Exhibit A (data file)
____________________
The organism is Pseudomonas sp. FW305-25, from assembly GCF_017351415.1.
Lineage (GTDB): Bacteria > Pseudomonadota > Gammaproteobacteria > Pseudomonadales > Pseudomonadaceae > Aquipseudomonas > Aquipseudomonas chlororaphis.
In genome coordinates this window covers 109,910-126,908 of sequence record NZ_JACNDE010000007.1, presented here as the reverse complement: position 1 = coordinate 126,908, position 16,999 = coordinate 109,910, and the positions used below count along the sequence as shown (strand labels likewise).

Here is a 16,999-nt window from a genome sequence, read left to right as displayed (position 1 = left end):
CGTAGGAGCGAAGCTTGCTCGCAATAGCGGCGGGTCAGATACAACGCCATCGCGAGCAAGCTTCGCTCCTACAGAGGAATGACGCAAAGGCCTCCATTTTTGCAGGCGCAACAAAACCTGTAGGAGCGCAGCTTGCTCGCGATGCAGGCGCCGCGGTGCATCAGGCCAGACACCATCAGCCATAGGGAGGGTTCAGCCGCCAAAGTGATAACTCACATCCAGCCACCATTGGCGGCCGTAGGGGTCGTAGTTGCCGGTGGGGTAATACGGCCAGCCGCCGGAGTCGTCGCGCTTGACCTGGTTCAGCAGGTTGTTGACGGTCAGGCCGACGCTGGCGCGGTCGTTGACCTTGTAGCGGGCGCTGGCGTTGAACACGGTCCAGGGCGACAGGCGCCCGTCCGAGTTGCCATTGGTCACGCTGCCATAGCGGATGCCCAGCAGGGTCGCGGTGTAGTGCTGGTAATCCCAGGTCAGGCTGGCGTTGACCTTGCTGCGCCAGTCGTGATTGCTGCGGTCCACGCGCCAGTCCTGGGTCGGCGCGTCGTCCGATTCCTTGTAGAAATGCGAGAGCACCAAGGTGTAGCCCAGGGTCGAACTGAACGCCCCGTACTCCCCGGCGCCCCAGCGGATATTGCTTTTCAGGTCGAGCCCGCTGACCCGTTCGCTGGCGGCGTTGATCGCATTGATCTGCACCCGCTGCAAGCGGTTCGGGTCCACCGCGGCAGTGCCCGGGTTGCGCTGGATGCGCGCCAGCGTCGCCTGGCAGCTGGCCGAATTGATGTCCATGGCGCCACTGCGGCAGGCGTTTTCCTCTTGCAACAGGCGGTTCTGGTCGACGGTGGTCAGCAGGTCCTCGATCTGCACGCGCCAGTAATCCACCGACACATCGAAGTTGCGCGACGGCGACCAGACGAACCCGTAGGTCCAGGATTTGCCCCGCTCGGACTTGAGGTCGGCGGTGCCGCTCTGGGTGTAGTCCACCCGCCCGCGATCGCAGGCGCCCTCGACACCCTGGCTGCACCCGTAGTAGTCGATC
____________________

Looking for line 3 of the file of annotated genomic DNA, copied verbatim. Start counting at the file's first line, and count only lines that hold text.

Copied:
In genome coordinates this window covers 109,910-126,908 of sequence record NZ_JACNDE010000007.1, presented here as the reverse complement: position 1 = coordinate 126,908, position 16,999 = coordinate 109,910, and the positions used below count along the sequence as shown (strand labels likewise).